Identity Protection Personal Identification Numbers


By Maggie Gompers

One of the fastest-growing crimes in America is identity theft.  A stolen identity can easily be used to cover the tracks of many criminals as they fraudulently steal tax refunds. Fortunately, the Internal Revenue Service took a proactive stance to prevent identity theft by creating a pilot program to issue Identity Protection Personal Identification Numbers ("IP PIN").

Initiated in 2011, the program aims to prevent the misuse of Social Security numbers on fraudulent federal income tax returns.  An IP PIN is not a replacement for a taxpayer's Social Security number. The IP PIN is a tool used by the Internal Revenue service to validate the identity of a taxpayer.

There are three situations in which a taxpayer is eligible to receive an IP PIN.  Taxpayers who 1) receive an IP PIN in a prior year, 2) receive a CP01A or CP01F notice, or 3) file a tax return as a resident of Florida, Georgia, or Washington D.C. are eligible for an IP PIN. CP01A and CP01F notices are generally issued when the Internal Revenue Service receives notice that a taxpayer experienced an incident exposing him or her to identity theft, or the taxpayer was previously a victim of identity theft.

Eligible taxpayers must verify their identity using the online IP PIN system. Taxpayers unable to verify their identity will not receive an IP PIN. Participation in this program is entirely voluntary. However, taxpayers who choose to receive an IP PIN cannot opt out of the program. An IP PIN must be used to confirm the taxpayer's identity on all federal returns filed in the current tax year and in subsequent tax years. Each December, the Internal Revenue Service will issue taxpayers participating in the program a new IP PIN by postal mail. Failure to use an assigned IP PIN could result in a rejected or delayed tax return.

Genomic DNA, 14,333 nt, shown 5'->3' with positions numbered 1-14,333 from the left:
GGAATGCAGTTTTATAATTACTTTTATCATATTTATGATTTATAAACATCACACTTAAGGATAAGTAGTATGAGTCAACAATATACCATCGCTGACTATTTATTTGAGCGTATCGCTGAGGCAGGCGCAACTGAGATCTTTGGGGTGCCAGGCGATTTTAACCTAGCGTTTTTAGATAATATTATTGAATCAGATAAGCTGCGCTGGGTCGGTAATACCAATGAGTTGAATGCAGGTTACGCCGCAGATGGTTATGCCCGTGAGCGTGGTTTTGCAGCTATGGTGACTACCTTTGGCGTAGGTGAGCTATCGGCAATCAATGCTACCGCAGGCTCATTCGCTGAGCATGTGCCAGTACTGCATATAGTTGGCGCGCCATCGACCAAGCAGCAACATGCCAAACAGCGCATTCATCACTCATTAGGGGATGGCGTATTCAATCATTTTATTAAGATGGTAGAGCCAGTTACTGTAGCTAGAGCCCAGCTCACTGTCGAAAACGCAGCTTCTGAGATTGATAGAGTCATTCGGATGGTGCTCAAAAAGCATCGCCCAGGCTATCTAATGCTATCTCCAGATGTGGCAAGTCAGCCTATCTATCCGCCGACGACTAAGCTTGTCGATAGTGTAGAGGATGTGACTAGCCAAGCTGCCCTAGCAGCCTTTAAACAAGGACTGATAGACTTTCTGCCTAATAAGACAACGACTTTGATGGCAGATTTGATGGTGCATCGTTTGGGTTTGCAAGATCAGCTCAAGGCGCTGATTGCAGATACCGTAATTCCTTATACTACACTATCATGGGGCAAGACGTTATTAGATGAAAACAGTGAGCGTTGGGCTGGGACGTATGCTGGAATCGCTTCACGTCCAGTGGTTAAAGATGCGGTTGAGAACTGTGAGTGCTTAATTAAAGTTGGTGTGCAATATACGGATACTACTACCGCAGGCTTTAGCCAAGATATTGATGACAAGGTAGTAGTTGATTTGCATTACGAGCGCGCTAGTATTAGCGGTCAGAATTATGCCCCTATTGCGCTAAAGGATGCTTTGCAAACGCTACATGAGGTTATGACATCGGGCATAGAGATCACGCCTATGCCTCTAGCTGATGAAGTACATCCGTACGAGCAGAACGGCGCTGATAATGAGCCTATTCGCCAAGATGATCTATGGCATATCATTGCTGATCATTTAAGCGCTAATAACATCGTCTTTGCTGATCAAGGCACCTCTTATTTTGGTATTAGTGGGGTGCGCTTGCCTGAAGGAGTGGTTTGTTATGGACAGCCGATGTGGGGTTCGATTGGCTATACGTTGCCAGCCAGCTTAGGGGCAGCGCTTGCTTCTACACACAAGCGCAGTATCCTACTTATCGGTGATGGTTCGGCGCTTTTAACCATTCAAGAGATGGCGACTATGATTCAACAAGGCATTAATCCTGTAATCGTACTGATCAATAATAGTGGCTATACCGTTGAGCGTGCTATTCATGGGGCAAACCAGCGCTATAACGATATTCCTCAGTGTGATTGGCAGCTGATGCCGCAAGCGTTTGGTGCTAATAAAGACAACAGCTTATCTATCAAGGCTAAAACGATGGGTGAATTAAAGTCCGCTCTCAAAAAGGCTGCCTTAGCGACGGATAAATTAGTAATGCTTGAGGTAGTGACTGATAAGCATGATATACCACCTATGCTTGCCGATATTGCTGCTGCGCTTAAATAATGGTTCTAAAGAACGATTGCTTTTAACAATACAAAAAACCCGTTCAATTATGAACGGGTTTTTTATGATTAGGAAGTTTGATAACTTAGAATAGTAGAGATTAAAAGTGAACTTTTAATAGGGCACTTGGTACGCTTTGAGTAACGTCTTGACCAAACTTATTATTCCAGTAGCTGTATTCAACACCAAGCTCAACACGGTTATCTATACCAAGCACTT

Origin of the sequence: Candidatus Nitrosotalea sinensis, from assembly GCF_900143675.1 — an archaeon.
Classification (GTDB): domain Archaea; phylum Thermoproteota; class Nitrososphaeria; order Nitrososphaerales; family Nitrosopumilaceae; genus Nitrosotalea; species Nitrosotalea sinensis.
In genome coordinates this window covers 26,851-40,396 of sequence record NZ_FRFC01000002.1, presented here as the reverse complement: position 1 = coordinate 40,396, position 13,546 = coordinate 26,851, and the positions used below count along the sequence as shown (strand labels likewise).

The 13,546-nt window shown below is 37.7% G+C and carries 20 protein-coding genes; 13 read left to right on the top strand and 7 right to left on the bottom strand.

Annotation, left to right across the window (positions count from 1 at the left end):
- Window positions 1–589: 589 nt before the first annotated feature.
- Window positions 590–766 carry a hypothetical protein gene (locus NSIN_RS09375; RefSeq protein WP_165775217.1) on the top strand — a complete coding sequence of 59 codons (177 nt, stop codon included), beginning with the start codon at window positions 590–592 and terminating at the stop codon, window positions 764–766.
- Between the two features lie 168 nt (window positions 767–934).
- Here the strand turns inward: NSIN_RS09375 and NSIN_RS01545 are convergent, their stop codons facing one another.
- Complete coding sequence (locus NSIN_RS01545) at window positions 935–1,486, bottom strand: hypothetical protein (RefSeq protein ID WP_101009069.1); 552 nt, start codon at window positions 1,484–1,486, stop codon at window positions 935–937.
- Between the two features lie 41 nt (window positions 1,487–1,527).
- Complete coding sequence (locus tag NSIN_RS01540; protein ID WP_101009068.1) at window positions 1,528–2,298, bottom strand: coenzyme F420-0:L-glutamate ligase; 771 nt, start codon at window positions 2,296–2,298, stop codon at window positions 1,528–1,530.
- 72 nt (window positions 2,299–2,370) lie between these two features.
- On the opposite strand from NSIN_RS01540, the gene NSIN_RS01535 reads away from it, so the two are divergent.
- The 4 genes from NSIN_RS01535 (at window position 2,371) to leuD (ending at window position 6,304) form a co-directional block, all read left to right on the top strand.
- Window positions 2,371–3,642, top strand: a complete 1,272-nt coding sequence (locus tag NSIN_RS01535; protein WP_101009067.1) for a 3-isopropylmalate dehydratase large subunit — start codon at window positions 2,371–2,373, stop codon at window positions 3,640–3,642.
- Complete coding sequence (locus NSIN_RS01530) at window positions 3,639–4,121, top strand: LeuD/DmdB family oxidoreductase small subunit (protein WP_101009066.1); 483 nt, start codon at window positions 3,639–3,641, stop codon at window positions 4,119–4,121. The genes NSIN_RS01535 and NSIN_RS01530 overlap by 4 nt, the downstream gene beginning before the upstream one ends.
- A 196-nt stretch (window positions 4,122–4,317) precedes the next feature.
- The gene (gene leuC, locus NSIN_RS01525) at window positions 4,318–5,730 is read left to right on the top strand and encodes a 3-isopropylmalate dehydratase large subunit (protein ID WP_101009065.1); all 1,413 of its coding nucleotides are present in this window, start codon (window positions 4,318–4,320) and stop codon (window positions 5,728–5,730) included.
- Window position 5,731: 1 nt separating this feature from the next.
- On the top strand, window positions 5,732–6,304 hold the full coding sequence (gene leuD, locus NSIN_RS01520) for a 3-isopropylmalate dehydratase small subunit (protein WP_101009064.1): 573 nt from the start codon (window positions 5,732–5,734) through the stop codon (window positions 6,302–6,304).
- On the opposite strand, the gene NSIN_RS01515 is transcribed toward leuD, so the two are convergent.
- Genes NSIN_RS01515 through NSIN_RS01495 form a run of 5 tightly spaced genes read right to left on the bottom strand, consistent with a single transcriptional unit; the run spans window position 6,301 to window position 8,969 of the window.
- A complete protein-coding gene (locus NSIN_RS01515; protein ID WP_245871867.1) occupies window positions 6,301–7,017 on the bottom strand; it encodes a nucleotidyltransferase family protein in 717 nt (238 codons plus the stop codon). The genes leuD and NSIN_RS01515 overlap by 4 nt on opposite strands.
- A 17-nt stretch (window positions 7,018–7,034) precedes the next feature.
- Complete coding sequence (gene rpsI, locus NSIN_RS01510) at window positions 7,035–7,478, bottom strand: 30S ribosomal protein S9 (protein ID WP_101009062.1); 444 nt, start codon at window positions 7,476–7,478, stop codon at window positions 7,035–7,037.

The IP PIN program is a great tool for taxpayers who are victims of identity theft. Taxpayers who have been a victim of identity theft should take proactive steps to ensure their federal return is not compromised. Eligible taxpayers should contact their tax advisor to determine if they should participate in the IP PIN program.

This advice is not intended or written to be used for, and it cannot be used for, the purpose of avoiding any federal tax penalties that may be imposed, or for promoting, marketing or recommending to another person, any tax related matter.

You’ve heard our thoughts… We’d like to hear yours

The Schneider Downs Our Thoughts On blog exists to create a dialogue on issues that are important to organizations and individuals. While we enjoy sharing our ideas and insights, we’re especially interested in what you may have to say. If you have a question or a comment about this article – or any article from the Our Thoughts On blog – we hope you’ll share it with us. After all, a dialogue is an exchange of ideas, and we’d like to hear from you. Email us at contactSD@schneiderdowns.com.

Material discussed is meant for informational purposes only, and it is not to be construed as investment, tax, or legal advice. Please note that individual situations can vary. Therefore, this information should be relied upon when coordinated with individual professional advice.

© 2019 Schneider Downs. All rights-reserved. All content on this site is property of Schneider Downs unless otherwise noted and should not be used without written permission.